This week’s election may be establishing a new pattern in California politics that could exacerbate the state’s already high level of polarization.
Two years ago, with a then-popular Barack Obama at the top of their ticket and a high turnout of their voters, Democrats rang up victories up and down the political pecking order.
This year, with Obama’s popularity down sharply and a record-low voter turnout, Republicans recouped. They picked up legislative and congressional seats and did surprisingly well in statewide races despite an almost total lack of campaign financing.
Obama’s fall from political grace hurt Democrats and also contributed to abysmally low voter turnout, especially among Democrats, that sharply narrowed the partisan voter gap.
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We won’t know the final turnout percentage for weeks, but on Election Day scarcely 5 million votes were counted. It’s quite possible that when the count is complete, it could be something below 40 percent, more than 10 points lower than the previous record.
Were the pattern to become ingrained, we could see Democrats scoring big in presidential years and Republicans rebounding in non-presidential years – perhaps even enough to actually capture a statewide office, something they haven’t done since 2006.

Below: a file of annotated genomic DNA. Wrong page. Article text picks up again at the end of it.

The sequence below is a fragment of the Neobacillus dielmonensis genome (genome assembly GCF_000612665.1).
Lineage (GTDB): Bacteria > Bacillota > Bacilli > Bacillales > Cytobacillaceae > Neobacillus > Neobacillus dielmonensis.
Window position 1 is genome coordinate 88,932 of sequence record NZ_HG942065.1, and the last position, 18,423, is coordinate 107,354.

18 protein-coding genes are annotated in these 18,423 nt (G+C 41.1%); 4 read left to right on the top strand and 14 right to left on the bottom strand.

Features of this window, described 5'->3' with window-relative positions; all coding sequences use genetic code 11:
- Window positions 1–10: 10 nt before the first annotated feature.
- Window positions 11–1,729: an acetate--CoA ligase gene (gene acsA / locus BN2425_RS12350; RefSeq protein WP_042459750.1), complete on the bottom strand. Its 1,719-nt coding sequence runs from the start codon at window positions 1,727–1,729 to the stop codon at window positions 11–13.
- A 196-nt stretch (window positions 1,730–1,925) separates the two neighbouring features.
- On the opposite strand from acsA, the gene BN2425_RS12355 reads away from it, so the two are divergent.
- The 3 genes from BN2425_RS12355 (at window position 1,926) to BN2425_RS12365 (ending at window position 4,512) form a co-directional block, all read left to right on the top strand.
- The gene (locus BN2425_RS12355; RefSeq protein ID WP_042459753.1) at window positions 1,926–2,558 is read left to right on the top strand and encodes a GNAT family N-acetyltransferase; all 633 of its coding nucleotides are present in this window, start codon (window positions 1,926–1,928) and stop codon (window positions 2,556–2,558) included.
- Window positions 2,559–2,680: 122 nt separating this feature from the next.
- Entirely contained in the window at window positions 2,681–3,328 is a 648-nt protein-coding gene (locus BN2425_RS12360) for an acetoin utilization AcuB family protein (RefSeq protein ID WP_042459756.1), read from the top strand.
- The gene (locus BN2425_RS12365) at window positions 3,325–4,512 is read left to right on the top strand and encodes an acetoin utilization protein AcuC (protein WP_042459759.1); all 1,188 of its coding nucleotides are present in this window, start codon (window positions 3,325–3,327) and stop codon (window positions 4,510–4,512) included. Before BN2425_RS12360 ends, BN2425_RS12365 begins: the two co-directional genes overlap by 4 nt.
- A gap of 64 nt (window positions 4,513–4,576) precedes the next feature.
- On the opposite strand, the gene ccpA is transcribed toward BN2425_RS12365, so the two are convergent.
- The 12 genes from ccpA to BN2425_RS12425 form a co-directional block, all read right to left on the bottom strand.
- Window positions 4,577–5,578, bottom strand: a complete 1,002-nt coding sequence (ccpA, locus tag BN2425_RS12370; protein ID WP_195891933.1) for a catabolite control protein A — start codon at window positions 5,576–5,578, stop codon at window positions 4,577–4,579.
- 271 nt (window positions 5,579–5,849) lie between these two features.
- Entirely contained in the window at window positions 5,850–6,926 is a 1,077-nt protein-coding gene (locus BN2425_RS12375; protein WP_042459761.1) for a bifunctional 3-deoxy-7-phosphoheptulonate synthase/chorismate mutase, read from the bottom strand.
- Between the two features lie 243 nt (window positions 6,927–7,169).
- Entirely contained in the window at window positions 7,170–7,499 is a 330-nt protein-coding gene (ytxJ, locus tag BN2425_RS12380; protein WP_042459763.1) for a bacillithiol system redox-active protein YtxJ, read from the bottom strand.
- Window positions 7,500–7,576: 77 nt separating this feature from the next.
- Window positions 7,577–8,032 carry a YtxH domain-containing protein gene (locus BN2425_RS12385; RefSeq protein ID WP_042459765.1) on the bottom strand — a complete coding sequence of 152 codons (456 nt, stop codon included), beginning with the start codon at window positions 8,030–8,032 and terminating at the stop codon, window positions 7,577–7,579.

Meanwhile, California’s politicians are digesting what the voters wrought this week.
Democratic legislative leaders must be embarrassed that despite having tremendous advantage in campaign funds, they lost enough seats to Republicans to erase the “supermajorities” that Democrats won in 2012.
That’s a big win for Jim Brulte, the former legislator who was elected state GOP chairman in hopes that he could restore the party’s much-diminished standing.
Brulte had made the supermajorities his prime target for spending very limited campaign funds.
The change will have more to do with bragging rights than practical impact. But it does mean that hopes of many Democrats and unions for extending the temporary tax increases enacted by voters in 2012 will not be realized in the Legislature. Instead, they will have to spend millions to put the tax extensions on the ballot in 2016.
Speaking of which, the new legislative and congressional seats that Republicans won this week will be at risk in 2016, when presidential politics will drive voter turnout upward by as much as 30 percentage points.
It’s also quite possible that California will have a serious U.S. Senate contest that year.
With Republicans capturing the Senate, Sen. Barbara Boxer’s hints about retiring may become real.
A Boxer retirement could set off a feeding frenzy among ambitious Democratic politicians such as Attorney General Kamala Harris and Lt. Gov. Gavin Newsom, and might even encourage Republicans to take a serious shot.
Call The Bee’s Dan Walters, (916) 321-1195. Back columns, sacbee.com/dan-walters. Follow him on Twitter @WaltersBee.